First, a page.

Future Supply Chain S...
An innovative new sorting technology is allowing an Indian logistics company to ship over a million pieces of clothing every day.
Future Supply Chain Solutions (FSC) uses a high-speed cross belt sortation technique across its flagship distribution centre in Mihan, Nagpur.
The sortation technique picks, sorts and matches merchandise into boxes for specific stores and then dispatches them with an accuracy that is "far higher than any manual process and in a significantly lower time".
The technology, developed in Germany, can work with all sorts of materials such as toys, utensils, luggage and footwear and boasts almost 99.99% accuracy. It’s also three times faster than the company’s pre-existing sorting mechanism.
Developers Beumer Group say it provides improved productivity, increased throughput and better flexibility as well as heightened accuracy and higher service standards.
Speaking about the latest technology, Mayur Toshniwal, Managing Director of FSC said: "We are always in search of ways and methods that can improve our business model which is why our distribution centers across the country are thoughtfully designed in a manner that reduces cost, time and increases efficiency.”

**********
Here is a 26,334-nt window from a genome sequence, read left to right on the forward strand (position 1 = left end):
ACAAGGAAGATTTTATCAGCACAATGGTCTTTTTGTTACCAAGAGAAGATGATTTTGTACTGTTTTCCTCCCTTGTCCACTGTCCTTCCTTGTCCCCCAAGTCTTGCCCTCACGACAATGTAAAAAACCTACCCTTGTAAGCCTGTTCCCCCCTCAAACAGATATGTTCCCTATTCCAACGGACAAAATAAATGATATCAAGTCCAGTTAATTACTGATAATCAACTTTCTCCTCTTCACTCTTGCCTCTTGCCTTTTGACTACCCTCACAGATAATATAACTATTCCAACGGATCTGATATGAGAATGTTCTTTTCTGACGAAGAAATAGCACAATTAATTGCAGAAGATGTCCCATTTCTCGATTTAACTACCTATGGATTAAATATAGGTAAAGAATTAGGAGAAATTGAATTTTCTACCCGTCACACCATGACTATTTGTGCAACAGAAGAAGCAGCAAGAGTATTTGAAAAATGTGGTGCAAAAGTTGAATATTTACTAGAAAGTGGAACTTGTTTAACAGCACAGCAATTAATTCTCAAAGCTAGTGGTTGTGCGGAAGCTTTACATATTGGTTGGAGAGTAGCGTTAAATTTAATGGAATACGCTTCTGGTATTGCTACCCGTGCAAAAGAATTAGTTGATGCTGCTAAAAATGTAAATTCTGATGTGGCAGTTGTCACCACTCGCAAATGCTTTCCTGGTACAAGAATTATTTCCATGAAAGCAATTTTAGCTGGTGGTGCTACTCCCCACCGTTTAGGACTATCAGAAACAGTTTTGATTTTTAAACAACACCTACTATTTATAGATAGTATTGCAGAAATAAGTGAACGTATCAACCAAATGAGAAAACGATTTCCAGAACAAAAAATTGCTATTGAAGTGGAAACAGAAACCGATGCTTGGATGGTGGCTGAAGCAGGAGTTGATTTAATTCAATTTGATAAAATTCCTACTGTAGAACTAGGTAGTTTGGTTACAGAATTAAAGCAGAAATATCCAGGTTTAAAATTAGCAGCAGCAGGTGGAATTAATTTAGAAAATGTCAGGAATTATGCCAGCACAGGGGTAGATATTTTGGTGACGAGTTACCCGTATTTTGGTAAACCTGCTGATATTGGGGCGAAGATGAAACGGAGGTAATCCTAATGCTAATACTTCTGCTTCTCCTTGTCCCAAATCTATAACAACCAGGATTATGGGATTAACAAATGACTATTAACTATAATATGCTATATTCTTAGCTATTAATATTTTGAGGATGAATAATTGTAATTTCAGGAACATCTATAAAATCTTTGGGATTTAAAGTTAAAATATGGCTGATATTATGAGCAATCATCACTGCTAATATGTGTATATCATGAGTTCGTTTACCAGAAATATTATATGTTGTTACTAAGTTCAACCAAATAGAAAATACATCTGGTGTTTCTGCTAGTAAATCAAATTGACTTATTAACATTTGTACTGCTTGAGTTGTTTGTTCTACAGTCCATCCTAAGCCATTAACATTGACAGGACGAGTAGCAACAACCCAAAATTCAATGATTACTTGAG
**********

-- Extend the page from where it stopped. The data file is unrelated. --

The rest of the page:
FSC describes itself as "India's first fully integrated and IT-enabled end-to-end 'INDIAN 3PL' and supply chain service provider with capabilities in handling modern warehousing and distribution, express logistics and cold chain logistics".
Since it was established in 2007, the company has focused on creating a modern supply chain network whilst trying to integrate global best practices adapted and customised for India.
FSC has a network of state-of-the-art distribution centres, integrated with modern transportation hubs and 120 branches across India augmented by "industry leading technology and automation'" which they say provides visibility across the complete supply chain.
Toshniwal added: "The centre in Mihan is an example of how we would like to modernise the logistics business in India."
The company has yet to announce formal plans to implement any of the technology in their other existing centres.